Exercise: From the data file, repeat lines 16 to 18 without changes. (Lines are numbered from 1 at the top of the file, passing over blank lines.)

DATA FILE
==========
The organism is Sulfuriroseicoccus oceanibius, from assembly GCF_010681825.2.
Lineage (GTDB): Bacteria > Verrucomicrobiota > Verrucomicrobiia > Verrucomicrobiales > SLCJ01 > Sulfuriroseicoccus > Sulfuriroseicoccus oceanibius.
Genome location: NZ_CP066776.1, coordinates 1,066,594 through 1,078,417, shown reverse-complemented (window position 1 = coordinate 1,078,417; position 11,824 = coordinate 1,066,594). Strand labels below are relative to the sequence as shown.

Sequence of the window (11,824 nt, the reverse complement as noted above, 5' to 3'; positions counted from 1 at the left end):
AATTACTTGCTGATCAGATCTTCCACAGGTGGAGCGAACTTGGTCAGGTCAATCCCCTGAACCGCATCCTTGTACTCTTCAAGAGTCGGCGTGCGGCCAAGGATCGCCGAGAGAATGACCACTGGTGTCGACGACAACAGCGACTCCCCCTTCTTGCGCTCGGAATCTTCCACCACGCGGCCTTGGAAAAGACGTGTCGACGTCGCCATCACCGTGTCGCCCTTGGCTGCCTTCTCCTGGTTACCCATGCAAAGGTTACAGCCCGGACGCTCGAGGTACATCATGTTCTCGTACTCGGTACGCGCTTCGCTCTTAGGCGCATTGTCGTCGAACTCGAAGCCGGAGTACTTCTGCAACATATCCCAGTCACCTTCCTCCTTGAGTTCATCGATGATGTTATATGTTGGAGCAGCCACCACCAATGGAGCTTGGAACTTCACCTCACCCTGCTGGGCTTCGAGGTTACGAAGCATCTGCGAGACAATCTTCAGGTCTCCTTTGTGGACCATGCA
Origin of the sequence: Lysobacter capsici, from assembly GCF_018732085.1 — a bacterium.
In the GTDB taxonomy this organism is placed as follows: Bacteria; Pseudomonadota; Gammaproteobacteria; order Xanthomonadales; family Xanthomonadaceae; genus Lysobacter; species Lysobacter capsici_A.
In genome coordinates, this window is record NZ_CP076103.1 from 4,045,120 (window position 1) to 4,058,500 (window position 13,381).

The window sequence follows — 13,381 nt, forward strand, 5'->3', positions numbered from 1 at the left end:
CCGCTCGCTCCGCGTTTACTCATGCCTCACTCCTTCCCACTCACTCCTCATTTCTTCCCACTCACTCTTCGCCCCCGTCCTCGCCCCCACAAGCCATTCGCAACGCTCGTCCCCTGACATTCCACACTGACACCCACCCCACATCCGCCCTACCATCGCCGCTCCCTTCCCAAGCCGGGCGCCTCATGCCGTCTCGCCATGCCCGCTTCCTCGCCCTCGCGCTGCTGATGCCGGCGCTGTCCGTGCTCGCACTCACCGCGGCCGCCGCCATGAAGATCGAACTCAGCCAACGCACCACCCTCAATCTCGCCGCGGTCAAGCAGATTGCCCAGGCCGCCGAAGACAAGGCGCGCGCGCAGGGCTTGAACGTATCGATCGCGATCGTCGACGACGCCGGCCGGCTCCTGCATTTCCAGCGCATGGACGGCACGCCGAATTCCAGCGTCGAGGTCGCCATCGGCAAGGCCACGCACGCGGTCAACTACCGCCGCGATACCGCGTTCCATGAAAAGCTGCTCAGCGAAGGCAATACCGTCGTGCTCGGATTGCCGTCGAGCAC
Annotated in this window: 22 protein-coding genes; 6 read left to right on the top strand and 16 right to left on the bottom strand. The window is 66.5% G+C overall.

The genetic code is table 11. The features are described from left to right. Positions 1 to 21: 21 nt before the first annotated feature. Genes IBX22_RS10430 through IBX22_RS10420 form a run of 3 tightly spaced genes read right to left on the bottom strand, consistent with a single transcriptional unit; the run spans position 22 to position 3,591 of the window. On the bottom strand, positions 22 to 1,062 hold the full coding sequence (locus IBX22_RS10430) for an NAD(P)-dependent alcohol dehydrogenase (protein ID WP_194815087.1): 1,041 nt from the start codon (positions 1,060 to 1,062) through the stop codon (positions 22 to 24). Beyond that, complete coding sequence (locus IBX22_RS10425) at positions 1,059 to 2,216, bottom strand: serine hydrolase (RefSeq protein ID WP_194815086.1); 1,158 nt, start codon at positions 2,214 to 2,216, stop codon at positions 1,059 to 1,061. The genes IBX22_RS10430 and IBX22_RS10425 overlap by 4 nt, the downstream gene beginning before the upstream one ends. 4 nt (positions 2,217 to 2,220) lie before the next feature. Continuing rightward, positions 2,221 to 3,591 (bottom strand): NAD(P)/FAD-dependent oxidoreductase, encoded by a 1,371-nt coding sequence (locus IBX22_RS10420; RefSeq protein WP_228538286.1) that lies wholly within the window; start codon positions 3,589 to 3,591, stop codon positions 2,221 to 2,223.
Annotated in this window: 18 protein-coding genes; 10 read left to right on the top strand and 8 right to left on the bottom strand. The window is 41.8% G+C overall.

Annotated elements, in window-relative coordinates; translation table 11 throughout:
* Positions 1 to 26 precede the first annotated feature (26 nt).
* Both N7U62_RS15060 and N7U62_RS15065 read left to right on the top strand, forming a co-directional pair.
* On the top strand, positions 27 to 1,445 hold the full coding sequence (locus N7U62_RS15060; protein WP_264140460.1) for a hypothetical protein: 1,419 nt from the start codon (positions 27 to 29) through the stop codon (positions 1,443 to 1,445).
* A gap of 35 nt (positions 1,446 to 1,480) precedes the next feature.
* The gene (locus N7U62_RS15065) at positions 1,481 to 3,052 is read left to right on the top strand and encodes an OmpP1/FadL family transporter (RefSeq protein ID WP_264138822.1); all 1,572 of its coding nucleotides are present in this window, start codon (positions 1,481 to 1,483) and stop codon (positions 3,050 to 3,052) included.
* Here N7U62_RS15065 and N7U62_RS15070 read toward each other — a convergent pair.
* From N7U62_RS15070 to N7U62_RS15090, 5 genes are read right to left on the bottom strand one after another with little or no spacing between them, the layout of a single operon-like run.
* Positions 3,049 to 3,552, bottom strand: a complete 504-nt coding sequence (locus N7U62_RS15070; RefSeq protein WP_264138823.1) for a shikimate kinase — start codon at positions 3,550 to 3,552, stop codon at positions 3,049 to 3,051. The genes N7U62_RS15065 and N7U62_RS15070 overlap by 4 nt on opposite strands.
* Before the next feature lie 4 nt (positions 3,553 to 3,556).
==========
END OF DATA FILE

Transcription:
* Both N7U62_RS15060 and N7U62_RS15065 read left to right on the top strand, forming a co-directional pair.
* On the top strand, positions 27 to 1,445 hold the full coding sequence (locus N7U62_RS15060; protein WP_264140460.1) for a hypothetical protein: 1,419 nt from the start codon (positions 27 to 29) through the stop codon (positions 1,443 to 1,445).
* A gap of 35 nt (positions 1,446 to 1,480) precedes the next feature.